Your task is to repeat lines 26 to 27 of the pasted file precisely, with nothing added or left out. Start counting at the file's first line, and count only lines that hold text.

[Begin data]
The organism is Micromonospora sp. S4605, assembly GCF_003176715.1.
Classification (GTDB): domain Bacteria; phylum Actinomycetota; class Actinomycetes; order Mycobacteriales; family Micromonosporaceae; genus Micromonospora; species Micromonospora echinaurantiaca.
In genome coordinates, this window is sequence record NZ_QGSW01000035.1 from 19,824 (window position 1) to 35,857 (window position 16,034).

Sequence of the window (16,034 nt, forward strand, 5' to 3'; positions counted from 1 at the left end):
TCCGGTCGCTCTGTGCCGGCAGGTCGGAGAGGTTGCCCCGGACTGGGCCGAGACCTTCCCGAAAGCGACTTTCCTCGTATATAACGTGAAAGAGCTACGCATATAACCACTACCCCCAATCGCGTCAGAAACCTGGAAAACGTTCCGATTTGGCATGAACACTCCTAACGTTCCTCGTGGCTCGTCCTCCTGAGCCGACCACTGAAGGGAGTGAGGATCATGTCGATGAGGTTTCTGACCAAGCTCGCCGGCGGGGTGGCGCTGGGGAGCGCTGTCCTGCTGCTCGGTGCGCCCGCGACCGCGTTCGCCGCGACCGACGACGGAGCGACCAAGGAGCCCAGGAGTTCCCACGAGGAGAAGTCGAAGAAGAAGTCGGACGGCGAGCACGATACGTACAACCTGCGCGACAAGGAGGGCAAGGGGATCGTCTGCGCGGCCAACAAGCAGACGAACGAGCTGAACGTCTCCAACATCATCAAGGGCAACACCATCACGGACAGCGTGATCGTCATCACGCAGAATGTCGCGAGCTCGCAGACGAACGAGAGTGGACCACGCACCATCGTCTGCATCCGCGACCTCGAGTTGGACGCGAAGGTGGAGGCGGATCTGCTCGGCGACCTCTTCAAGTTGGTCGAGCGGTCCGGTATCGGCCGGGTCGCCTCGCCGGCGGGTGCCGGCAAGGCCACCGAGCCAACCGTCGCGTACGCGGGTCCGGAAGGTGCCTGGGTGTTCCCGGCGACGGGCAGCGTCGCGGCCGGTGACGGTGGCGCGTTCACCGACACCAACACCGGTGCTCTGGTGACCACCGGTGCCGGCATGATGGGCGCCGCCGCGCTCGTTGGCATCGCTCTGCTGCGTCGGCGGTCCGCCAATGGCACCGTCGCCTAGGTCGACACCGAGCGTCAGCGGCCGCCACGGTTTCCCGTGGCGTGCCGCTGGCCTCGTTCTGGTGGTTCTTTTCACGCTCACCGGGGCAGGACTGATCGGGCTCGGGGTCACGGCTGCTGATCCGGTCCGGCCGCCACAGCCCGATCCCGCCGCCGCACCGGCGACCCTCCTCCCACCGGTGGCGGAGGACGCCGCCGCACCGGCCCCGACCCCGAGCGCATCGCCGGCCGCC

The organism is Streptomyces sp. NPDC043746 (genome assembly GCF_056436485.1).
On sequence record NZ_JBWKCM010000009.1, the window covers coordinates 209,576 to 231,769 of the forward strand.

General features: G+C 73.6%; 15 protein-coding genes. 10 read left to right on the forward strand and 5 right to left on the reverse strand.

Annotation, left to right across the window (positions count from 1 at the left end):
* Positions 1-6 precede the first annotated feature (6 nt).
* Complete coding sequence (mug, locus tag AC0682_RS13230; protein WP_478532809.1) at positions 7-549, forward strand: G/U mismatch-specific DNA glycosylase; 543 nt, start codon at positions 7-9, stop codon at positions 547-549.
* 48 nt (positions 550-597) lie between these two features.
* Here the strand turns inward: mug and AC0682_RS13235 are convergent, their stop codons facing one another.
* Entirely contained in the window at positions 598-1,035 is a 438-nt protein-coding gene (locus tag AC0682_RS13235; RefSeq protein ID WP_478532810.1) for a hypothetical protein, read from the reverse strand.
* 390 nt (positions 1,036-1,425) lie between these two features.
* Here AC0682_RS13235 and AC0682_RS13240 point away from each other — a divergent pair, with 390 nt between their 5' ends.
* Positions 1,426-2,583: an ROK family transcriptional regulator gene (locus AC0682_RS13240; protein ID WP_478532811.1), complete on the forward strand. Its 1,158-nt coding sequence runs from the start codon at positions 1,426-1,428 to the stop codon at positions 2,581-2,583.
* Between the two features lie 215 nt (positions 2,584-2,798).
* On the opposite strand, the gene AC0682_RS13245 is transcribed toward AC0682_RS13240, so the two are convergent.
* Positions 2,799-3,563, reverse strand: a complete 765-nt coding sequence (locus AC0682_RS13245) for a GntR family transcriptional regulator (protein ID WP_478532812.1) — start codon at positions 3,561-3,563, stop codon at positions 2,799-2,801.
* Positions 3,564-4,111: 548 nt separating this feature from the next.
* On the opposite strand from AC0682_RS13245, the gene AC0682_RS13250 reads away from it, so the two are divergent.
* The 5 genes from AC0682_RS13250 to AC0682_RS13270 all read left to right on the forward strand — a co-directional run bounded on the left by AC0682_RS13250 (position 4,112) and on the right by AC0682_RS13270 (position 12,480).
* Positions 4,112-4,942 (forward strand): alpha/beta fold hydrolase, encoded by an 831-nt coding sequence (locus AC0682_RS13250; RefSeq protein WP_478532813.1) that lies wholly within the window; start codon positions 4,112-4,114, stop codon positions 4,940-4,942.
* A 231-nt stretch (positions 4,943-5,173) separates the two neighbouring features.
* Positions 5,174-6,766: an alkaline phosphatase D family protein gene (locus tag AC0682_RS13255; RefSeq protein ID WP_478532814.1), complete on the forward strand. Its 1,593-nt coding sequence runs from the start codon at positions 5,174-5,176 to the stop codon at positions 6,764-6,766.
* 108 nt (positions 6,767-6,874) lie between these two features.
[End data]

* Positions 5,174-6,766: an alkaline phosphatase D family protein gene (locus tag AC0682_RS13255; RefSeq protein ID WP_478532814.1), complete on the forward strand. Its 1,593-nt coding sequence runs from the start codon at positions 5,174-5,176 to the stop codon at positions 6,764-6,766.
* 108 nt (positions 6,767-6,874) lie between these two features.